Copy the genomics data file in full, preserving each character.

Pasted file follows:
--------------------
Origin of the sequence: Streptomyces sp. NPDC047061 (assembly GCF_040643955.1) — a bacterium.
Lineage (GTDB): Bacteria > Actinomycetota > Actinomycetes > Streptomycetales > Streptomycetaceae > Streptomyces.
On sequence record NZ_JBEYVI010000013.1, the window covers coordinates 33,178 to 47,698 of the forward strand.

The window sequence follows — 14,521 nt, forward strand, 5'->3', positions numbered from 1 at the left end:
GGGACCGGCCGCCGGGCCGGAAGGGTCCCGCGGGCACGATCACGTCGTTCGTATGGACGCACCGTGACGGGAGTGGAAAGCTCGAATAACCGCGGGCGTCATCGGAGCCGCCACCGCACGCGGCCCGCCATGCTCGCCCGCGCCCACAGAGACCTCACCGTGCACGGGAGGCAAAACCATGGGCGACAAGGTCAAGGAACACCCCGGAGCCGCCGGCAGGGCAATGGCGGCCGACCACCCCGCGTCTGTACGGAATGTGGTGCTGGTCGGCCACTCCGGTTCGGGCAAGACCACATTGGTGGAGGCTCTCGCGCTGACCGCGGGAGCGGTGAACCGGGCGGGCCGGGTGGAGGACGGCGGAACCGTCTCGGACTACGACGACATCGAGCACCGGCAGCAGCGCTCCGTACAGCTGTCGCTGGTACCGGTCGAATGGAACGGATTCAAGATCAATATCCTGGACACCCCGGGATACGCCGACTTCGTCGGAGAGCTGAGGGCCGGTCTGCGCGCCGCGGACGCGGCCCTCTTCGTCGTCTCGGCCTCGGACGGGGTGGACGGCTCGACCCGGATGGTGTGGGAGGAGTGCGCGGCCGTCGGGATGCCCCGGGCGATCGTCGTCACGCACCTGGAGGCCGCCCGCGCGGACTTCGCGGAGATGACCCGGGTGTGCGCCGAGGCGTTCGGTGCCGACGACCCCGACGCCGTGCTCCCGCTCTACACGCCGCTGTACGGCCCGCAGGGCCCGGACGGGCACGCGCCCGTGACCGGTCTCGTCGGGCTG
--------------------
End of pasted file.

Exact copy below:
Origin of the sequence: Streptomyces sp. NPDC047061 (assembly GCF_040643955.1) — a bacterium.
Lineage (GTDB): Bacteria > Actinomycetota > Actinomycetes > Streptomycetales > Streptomycetaceae > Streptomyces.
On sequence record NZ_JBEYVI010000013.1, the window covers coordinates 33,178 to 47,698 of the forward strand.

The window sequence follows — 14,521 nt, forward strand, 5'->3', positions numbered from 1 at the left end:
GGGACCGGCCGCCGGGCCGGAAGGGTCCCGCGGGCACGATCACGTCGTTCGTATGGACGCACCGTGACGGGAGTGGAAAGCTCGAATAACCGCGGGCGTCATCGGAGCCGCCACCGCACGCGGCCCGCCATGCTCGCCCGCGCCCACAGAGACCTCACCGTGCACGGGAGGCAAAACCATGGGCGACAAGGTCAAGGAACACCCCGGAGCCGCCGGCAGGGCAATGGCGGCCGACCACCCCGCGTCTGTACGGAATGTGGTGCTGGTCGGCCACTCCGGTTCGGGCAAGACCACATTGGTGGAGGCTCTCGCGCTGACCGCGGGAGCGGTGAACCGGGCGGGCCGGGTGGAGGACGGCGGAACCGTCTCGGACTACGACGACATCGAGCACCGGCAGCAGCGCTCCGTACAGCTGTCGCTGGTACCGGTCGAATGGAACGGATTCAAGATCAATATCCTGGACACCCCGGGATACGCCGACTTCGTCGGAGAGCTGAGGGCCGGTCTGCGCGCCGCGGACGCGGCCCTCTTCGTCGTCTCGGCCTCGGACGGGGTGGACGGCTCGACCCGGATGGTGTGGGAGGAGTGCGCGGCCGTCGGGATGCCCCGGGCGATCGTCGTCACGCACCTGGAGGCCGCCCGCGCGGACTTCGCGGAGATGACCCGGGTGTGCGCCGAGGCGTTCGGTGCCGACGACCCCGACGCCGTGCTCCCGCTCTACACGCCGCTGTACGGCCCGCAGGGCCCGGACGGGCACGCGCCCGTGACCGGTCTCGTCGGGCTG